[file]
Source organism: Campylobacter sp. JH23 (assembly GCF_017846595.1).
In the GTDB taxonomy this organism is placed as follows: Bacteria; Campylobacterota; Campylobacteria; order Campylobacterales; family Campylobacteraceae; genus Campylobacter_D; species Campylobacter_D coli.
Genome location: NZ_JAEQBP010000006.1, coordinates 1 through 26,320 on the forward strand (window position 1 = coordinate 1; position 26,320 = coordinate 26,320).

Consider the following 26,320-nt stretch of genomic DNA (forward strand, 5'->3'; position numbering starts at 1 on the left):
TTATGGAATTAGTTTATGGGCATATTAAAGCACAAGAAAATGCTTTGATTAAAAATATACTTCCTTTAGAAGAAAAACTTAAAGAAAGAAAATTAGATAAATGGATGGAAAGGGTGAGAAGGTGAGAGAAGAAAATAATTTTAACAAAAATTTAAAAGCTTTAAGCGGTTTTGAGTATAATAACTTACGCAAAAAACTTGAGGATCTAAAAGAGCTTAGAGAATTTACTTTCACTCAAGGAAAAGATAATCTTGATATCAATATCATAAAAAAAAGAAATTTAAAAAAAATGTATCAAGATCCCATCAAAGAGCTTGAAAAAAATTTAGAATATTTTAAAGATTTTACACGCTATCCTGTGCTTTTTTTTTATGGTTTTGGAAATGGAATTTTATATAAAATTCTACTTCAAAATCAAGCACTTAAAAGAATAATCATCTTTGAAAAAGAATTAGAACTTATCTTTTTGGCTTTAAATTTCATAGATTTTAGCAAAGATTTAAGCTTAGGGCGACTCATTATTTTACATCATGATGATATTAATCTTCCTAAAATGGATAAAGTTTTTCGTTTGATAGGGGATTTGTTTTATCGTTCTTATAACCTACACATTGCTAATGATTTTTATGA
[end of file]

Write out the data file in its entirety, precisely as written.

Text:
Source organism: Campylobacter sp. JH23 (assembly GCF_017846595.1).
In the GTDB taxonomy this organism is placed as follows: Bacteria; Campylobacterota; Campylobacteria; order Campylobacterales; family Campylobacteraceae; genus Campylobacter_D; species Campylobacter_D coli.
Genome location: NZ_JAEQBP010000006.1, coordinates 1 through 26,320 on the forward strand (window position 1 = coordinate 1; position 26,320 = coordinate 26,320).

Consider the following 26,320-nt stretch of genomic DNA (forward strand, 5'->3'; position numbering starts at 1 on the left):
TTATGGAATTAGTTTATGGGCATATTAAAGCACAAGAAAATGCTTTGATTAAAAATATACTTCCTTTAGAAGAAAAACTTAAAGAAAGAAAATTAGATAAATGGATGGAAAGGGTGAGAAGGTGAGAGAAGAAAATAATTTTAACAAAAATTTAAAAGCTTTAAGCGGTTTTGAGTATAATAACTTACGCAAAAAACTTGAGGATCTAAAAGAGCTTAGAGAATTTACTTTCACTCAAGGAAAAGATAATCTTGATATCAATATCATAAAAAAAAGAAATTTAAAAAAAATGTATCAAGATCCCATCAAAGAGCTTGAAAAAAATTTAGAATATTTTAAAGATTTTACACGCTATCCTGTGCTTTTTTTTTATGGTTTTGGAAATGGAATTTTATATAAAATTCTACTTCAAAATCAAGCACTTAAAAGAATAATCATCTTTGAAAAAGAATTAGAACTTATCTTTTTGGCTTTAAATTTCATAGATTTTAGCAAAGATTTAAGCTTAGGGCGACTCATTATTTTACATCATGATGATATTAATCTTCCTAAAATGGATAAAGTTTTTCGTTTGATAGGGGATTTGTTTTATCGTTCTTATAACCTACACATTGCTAATGATTTTTATGA